Costa Rica delays protection of dolphins
FECOP, the Costa Rican Fishing Federation expressed their disappointed in the delay of a tuna law reform that would have given better protection to dolphins and other marine life that is captured as bycatch in the process of purse seine tuna fishing in Costa Rica.
Costa Rica is one of the few countries that still allows tuna purse sein boats to capture dolphins while fishing for yellowfin tuna. The two species swim together in the Eastern Tropical Pacific.
The practice of purse seine fishing for tuna started in the 1950´s and continues today. More than 6 million dolphins have perished in this type of fishing. Today they use a system to release the dolphins and it is estimated around 2000 perish yearly, but they are constantly harassed, and the process often separates mothers from offspring. Those young usually perish also. Nearly 85% of all purse sein lances in Costa Rica involve the capture of dolphins.
Costa Rica does not have a tuna fleet and sells licenses to foreign vessels usually from Venezuela and Nicaragua. They could operate within 12 miles of the coast and in 2014 were moved out to 45 miles. Since then the populations of dolphins and other species that are bycatch in tuna boats like, turtles, sharks, manta rays, and sport fish have flourished in the 45 mile protected zone.
There are two bills in Congress in Costa Rica that have been in debate the last two years for tuna reform that would move the tuna boats out between 80 and 100 miles. The dolphin super pods are coastal animals and the move would save many from harassment or death.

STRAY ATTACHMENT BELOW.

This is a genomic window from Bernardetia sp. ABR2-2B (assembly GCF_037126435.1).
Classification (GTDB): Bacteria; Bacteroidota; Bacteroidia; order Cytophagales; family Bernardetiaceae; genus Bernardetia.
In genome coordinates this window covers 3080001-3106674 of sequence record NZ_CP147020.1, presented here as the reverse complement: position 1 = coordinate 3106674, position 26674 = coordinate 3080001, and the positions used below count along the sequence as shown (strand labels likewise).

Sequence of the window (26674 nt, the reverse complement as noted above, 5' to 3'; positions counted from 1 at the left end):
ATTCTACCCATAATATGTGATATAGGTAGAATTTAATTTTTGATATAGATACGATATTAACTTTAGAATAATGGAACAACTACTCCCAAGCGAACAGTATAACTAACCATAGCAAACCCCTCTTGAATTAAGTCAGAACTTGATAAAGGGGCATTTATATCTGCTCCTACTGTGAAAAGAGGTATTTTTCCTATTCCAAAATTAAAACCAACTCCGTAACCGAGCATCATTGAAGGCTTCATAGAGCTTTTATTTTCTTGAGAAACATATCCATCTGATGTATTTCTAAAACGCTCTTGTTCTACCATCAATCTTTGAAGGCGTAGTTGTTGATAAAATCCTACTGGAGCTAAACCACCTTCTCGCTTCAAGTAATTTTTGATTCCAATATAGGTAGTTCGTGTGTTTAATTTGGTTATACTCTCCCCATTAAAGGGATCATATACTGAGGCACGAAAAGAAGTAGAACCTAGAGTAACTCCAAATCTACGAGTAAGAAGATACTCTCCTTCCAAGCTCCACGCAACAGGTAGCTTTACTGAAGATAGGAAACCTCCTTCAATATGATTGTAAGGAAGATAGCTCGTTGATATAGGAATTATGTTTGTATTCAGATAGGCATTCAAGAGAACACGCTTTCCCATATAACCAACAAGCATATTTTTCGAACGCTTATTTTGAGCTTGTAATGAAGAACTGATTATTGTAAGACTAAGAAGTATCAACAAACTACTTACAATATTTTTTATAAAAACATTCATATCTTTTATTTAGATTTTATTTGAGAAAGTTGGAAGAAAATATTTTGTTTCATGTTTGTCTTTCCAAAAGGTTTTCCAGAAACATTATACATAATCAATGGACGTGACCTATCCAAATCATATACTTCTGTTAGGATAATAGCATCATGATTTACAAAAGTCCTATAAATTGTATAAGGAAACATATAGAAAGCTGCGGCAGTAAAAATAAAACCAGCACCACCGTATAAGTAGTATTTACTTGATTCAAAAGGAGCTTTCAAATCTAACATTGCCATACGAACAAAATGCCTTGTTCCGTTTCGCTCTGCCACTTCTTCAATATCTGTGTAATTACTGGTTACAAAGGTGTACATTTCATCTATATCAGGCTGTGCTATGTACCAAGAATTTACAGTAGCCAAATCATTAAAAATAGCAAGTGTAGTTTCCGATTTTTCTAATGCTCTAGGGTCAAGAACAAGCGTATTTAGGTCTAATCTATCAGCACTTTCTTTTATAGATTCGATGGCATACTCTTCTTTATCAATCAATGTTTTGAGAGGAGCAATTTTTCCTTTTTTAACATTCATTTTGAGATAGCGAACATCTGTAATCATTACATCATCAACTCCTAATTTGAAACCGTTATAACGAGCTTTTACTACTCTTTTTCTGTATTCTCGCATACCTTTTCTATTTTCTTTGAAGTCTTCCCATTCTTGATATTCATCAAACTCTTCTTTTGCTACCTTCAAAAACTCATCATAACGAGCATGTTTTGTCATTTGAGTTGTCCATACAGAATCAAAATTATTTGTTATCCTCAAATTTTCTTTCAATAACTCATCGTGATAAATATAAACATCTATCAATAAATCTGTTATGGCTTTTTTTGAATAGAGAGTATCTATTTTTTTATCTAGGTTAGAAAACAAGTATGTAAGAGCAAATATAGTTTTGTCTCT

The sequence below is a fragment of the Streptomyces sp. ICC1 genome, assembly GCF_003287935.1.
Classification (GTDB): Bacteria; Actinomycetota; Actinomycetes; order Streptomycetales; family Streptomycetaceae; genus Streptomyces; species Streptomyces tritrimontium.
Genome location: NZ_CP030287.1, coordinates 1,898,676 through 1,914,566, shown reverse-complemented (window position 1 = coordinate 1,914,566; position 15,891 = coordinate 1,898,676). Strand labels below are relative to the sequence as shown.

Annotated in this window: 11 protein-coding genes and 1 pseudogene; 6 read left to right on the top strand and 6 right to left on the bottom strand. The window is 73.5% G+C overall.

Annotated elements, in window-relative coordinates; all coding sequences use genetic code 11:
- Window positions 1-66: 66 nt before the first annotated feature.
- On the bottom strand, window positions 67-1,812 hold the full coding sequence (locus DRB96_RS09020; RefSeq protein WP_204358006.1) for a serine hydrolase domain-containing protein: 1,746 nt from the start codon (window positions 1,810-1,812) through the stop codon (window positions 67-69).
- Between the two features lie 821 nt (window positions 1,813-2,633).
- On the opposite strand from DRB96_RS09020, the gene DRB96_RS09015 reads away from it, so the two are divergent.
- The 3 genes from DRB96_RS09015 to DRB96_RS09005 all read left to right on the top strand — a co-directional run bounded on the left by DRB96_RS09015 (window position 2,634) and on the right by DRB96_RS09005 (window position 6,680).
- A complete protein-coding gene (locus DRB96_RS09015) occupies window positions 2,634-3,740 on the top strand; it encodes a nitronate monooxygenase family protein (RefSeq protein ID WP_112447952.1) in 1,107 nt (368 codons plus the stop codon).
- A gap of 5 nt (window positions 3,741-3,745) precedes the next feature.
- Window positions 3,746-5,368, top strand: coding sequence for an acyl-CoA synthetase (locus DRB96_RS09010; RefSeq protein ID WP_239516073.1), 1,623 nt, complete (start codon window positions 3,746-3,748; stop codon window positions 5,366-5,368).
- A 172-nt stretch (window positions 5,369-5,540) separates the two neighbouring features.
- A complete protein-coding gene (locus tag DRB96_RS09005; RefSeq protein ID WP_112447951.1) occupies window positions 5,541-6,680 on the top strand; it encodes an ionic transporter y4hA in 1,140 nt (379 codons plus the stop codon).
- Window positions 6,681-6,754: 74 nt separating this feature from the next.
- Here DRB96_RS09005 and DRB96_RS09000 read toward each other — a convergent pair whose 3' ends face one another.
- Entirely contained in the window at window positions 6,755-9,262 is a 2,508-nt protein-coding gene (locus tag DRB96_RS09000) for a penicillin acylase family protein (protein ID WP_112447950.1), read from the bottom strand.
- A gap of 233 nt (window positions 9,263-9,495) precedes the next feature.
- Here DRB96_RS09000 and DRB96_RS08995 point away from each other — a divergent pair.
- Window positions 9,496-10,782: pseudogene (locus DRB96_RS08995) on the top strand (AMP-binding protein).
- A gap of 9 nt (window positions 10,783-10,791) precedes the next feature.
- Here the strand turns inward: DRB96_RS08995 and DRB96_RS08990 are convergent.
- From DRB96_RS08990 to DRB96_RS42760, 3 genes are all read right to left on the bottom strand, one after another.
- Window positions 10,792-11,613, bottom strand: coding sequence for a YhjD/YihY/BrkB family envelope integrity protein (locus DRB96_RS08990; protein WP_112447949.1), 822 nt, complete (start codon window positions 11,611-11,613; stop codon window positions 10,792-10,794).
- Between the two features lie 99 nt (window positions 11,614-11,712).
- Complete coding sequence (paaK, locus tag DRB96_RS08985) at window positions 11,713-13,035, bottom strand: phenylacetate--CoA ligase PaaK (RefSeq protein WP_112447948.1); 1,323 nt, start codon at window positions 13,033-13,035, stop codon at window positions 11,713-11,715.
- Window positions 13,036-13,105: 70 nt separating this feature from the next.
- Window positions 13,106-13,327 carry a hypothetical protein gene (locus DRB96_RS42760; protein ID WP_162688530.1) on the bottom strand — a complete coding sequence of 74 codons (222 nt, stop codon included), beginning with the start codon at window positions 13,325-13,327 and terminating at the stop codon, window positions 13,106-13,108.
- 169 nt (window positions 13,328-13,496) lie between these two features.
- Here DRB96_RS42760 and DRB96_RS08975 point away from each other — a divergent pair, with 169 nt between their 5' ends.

They passed the first vote and then this week were suddenly pulled for further 6 month review. Both national fishermen and conservationist have been lobbying to move them out 200 miles and the proposals from the government is 80 and 100 miles. The only ones against the plan is the tuna industry.
Those in favor are afraid the delay will slow the issue into the next electoral period and delay the process even further. Costa Rica who is famous internationally for its “green image” and has great protection in place for people interacting with dolphins. It doesn´t seem to feel the same way when it comes to tuna purse sein boats fishing over them..
More info on Costa Rican dolphins and tuna boats at fecop.org
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